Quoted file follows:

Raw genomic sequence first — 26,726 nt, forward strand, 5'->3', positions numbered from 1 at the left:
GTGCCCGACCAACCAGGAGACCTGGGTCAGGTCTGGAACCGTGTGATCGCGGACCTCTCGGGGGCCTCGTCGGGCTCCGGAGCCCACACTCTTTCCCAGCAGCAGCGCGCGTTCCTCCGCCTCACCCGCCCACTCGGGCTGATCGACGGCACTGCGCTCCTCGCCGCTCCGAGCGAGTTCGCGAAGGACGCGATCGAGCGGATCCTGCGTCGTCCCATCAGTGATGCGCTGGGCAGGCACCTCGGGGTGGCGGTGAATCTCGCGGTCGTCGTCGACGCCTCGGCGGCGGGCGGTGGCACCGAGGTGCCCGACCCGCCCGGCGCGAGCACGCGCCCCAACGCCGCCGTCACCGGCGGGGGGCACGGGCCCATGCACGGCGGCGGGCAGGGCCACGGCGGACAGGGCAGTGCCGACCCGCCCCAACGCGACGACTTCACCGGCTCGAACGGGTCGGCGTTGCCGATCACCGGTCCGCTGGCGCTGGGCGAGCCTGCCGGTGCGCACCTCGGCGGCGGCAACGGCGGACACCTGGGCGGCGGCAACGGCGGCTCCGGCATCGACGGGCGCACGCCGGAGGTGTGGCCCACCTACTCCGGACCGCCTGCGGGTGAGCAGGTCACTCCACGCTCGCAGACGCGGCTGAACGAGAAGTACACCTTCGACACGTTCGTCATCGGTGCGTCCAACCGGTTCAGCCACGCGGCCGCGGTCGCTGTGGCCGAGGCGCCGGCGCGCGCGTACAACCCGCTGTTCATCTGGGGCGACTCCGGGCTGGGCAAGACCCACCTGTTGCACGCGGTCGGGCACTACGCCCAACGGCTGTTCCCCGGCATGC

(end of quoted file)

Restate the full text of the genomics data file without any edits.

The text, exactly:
Raw genomic sequence first — 26,726 nt, forward strand, 5'->3', positions numbered from 1 at the left:
GTGCCCGACCAACCAGGAGACCTGGGTCAGGTCTGGAACCGTGTGATCGCGGACCTCTCGGGGGCCTCGTCGGGCTCCGGAGCCCACACTCTTTCCCAGCAGCAGCGCGCGTTCCTCCGCCTCACCCGCCCACTCGGGCTGATCGACGGCACTGCGCTCCTCGCCGCTCCGAGCGAGTTCGCGAAGGACGCGATCGAGCGGATCCTGCGTCGTCCCATCAGTGATGCGCTGGGCAGGCACCTCGGGGTGGCGGTGAATCTCGCGGTCGTCGTCGACGCCTCGGCGGCGGGCGGTGGCACCGAGGTGCCCGACCCGCCCGGCGCGAGCACGCGCCCCAACGCCGCCGTCACCGGCGGGGGGCACGGGCCCATGCACGGCGGCGGGCAGGGCCACGGCGGACAGGGCAGTGCCGACCCGCCCCAACGCGACGACTTCACCGGCTCGAACGGGTCGGCGTTGCCGATCACCGGTCCGCTGGCGCTGGGCGAGCCTGCCGGTGCGCACCTCGGCGGCGGCAACGGCGGACACCTGGGCGGCGGCAACGGCGGCTCCGGCATCGACGGGCGCACGCCGGAGGTGTGGCCCACCTACTCCGGACCGCCTGCGGGTGAGCAGGTCACTCCACGCTCGCAGACGCGGCTGAACGAGAAGTACACCTTCGACACGTTCGTCATCGGTGCGTCCAACCGGTTCAGCCACGCGGCCGCGGTCGCTGTGGCCGAGGCGCCGGCGCGCGCGTACAACCCGCTGTTCATCTGGGGCGACTCCGGGCTGGGCAAGACCCACCTGTTGCACGCGGTCGGGCACTACGCCCAACGGCTGTTCCCCGGCATGC